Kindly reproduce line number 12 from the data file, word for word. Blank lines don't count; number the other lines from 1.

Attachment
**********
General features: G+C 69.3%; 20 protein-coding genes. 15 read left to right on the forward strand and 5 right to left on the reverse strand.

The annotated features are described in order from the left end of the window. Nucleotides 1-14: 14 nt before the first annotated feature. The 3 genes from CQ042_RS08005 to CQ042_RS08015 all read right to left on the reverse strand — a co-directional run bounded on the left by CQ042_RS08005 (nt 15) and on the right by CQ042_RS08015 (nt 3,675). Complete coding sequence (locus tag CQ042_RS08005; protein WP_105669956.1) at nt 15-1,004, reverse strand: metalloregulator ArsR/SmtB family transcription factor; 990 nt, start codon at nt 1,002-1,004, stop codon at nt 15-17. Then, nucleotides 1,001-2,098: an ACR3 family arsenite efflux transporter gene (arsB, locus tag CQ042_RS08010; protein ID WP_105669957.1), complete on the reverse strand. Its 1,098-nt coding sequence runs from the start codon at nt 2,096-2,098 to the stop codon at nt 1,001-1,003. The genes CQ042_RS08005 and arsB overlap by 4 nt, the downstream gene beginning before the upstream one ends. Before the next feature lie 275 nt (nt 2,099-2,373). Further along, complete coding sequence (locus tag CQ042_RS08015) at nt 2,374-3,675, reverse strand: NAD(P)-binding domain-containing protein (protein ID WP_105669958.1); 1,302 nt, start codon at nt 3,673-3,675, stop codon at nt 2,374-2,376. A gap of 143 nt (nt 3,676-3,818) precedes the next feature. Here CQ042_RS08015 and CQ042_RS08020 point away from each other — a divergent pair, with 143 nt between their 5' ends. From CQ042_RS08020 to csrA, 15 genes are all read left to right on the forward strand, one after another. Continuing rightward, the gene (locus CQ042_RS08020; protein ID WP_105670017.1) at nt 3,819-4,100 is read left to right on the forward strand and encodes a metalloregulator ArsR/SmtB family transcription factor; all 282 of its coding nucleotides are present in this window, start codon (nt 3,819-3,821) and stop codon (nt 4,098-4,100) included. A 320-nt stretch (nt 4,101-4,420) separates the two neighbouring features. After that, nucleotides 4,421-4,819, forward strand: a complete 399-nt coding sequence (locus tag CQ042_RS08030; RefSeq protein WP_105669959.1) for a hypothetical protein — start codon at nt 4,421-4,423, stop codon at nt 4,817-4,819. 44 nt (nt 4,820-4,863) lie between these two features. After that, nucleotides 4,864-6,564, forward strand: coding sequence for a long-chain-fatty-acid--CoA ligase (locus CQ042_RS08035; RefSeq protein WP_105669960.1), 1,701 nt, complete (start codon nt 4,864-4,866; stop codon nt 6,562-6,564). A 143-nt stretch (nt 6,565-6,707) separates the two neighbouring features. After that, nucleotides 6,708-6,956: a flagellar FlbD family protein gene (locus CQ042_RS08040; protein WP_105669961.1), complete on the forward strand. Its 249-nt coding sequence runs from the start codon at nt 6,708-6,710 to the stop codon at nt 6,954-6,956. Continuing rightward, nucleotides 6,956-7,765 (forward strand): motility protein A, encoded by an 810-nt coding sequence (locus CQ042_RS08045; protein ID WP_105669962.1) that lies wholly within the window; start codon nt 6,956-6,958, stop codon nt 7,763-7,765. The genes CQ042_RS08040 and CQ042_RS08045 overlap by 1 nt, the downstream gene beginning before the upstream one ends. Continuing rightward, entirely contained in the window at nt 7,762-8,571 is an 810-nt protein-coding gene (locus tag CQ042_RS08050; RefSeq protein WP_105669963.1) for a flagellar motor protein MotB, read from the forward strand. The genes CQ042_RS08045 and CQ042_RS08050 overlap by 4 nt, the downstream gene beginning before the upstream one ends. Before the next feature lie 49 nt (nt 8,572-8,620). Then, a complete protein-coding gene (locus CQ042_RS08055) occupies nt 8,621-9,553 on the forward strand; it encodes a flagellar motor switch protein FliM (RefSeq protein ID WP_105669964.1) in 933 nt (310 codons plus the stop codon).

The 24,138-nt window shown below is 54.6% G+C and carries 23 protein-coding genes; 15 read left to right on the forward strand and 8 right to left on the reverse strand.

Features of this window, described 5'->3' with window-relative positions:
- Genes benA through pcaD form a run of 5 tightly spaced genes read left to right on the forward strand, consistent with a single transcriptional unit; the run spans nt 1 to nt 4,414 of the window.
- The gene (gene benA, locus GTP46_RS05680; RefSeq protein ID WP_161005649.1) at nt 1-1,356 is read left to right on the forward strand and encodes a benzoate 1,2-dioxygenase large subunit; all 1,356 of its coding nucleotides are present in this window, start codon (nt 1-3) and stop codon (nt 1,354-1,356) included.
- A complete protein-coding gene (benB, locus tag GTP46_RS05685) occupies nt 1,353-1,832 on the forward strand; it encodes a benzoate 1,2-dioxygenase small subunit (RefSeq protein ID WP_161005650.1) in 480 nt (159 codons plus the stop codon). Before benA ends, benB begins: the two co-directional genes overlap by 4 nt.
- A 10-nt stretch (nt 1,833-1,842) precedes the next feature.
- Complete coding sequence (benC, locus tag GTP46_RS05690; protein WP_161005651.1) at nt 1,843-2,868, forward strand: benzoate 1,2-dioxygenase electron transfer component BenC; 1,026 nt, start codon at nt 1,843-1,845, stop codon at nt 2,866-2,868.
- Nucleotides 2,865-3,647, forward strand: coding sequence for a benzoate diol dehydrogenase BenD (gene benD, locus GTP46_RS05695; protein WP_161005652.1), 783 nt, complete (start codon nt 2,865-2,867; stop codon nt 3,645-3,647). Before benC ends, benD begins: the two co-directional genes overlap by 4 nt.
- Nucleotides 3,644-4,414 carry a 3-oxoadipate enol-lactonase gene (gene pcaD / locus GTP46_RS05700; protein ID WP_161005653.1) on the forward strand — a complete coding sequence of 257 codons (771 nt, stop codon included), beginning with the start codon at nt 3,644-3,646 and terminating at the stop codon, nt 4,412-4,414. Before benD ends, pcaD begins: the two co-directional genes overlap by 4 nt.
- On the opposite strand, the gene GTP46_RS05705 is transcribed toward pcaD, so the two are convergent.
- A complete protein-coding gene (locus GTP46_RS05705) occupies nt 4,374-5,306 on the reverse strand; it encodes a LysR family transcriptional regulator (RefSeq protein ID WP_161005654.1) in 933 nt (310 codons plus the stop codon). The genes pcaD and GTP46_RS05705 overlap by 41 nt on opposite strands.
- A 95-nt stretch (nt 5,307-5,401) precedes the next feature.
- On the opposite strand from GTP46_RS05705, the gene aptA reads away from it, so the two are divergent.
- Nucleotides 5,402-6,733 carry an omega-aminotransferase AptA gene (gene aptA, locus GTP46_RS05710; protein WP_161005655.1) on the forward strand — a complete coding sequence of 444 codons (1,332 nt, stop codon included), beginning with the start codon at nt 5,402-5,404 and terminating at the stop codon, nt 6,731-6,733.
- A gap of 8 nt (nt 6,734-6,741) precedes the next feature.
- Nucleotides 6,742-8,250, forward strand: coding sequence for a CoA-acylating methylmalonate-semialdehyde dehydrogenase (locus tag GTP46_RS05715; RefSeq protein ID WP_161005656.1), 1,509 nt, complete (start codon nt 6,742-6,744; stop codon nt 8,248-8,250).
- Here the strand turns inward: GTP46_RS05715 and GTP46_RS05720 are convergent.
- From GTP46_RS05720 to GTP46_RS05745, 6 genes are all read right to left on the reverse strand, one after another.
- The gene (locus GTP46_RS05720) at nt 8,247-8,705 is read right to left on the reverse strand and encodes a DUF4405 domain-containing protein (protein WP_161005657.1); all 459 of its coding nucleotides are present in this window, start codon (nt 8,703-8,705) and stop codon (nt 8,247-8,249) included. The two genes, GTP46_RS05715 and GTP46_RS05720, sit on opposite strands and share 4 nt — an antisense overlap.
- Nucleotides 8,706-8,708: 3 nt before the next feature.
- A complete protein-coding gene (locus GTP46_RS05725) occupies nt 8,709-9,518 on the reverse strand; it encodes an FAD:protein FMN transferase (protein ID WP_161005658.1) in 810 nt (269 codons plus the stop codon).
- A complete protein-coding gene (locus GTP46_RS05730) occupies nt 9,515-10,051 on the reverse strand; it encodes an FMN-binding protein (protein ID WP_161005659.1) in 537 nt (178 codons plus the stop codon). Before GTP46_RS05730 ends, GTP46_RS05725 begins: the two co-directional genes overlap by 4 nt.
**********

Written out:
- On the opposite strand, the gene GTP46_RS05705 is transcribed toward pcaD, so the two are convergent.